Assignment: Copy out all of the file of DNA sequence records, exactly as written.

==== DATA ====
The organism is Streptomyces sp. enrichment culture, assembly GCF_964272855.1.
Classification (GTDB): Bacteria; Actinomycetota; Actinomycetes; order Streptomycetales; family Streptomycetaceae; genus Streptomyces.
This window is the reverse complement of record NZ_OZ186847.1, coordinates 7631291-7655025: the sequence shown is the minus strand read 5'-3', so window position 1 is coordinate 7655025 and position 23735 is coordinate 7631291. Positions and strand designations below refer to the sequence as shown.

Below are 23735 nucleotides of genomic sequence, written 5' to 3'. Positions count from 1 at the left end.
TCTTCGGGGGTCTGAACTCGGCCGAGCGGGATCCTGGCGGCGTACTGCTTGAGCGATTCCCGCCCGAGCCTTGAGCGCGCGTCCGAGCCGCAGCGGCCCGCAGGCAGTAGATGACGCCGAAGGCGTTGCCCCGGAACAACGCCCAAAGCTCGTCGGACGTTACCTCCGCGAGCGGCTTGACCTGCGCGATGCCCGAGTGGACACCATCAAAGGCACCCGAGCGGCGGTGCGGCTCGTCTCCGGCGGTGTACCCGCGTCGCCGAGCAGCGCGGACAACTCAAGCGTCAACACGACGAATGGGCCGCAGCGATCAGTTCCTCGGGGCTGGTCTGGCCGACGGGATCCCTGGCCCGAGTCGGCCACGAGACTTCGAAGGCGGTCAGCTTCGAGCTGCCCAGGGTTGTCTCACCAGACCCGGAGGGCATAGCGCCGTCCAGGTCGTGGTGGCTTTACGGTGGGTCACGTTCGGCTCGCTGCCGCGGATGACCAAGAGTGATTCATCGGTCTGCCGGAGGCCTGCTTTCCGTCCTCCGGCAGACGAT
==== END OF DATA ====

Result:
The organism is Streptomyces sp. enrichment culture, assembly GCF_964272855.1.
Classification (GTDB): Bacteria; Actinomycetota; Actinomycetes; order Streptomycetales; family Streptomycetaceae; genus Streptomyces.
This window is the reverse complement of record NZ_OZ186847.1, coordinates 7631291-7655025: the sequence shown is the minus strand read 5'-3', so window position 1 is coordinate 7655025 and position 23735 is coordinate 7631291. Positions and strand designations below refer to the sequence as shown.

Below are 23735 nucleotides of genomic sequence, written 5' to 3'. Positions count from 1 at the left end.
TCTTCGGGGGTCTGAACTCGGCCGAGCGGGATCCTGGCGGCGTACTGCTTGAGCGATTCCCGCCCGAGCCTTGAGCGCGCGTCCGAGCCGCAGCGGCCCGCAGGCAGTAGATGACGCCGAAGGCGTTGCCCCGGAACAACGCCCAAAGCTCGTCGGACGTTACCTCCGCGAGCGGCTTGACCTGCGCGATGCCCGAGTGGACACCATCAAAGGCACCCGAGCGGCGGTGCGGCTCGTCTCCGGCGGTGTACCCGCGTCGCCGAGCAGCGCGGACAACTCAAGCGTCAACACGACGAATGGGCCGCAGCGATCAGTTCCTCGGGGCTGGTCTGGCCGACGGGATCCCTGGCCCGAGTCGGCCACGAGACTTCGAAGGCGGTCAGCTTCGAGCTGCCCAGGGTTGTCTCACCAGACCCGGAGGGCATAGCGCCGTCCAGGTCGTGGTGGCTTTACGGTGGGTCACGTTCGGCTCGCTGCCGCGGATGACCAAGAGTGATTCATCGGTCTGCCGGAGGCCTGCTTTCCGTCCTCCGGCAGACGAT